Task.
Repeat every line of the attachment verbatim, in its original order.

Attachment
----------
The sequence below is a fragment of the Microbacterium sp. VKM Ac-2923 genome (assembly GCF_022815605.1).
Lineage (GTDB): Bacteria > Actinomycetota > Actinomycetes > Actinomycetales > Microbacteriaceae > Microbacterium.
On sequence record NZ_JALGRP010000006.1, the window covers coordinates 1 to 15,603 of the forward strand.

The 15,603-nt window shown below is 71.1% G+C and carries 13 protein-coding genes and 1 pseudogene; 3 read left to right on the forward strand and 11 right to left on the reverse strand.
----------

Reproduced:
The sequence below is a fragment of the Microbacterium sp. VKM Ac-2923 genome (assembly GCF_022815605.1).
Lineage (GTDB): Bacteria > Actinomycetota > Actinomycetes > Actinomycetales > Microbacteriaceae > Microbacterium.
On sequence record NZ_JALGRP010000006.1, the window covers coordinates 1 to 15,603 of the forward strand.

The 15,603-nt window shown below is 71.1% G+C and carries 13 protein-coding genes and 1 pseudogene; 3 read left to right on the forward strand and 11 right to left on the reverse strand.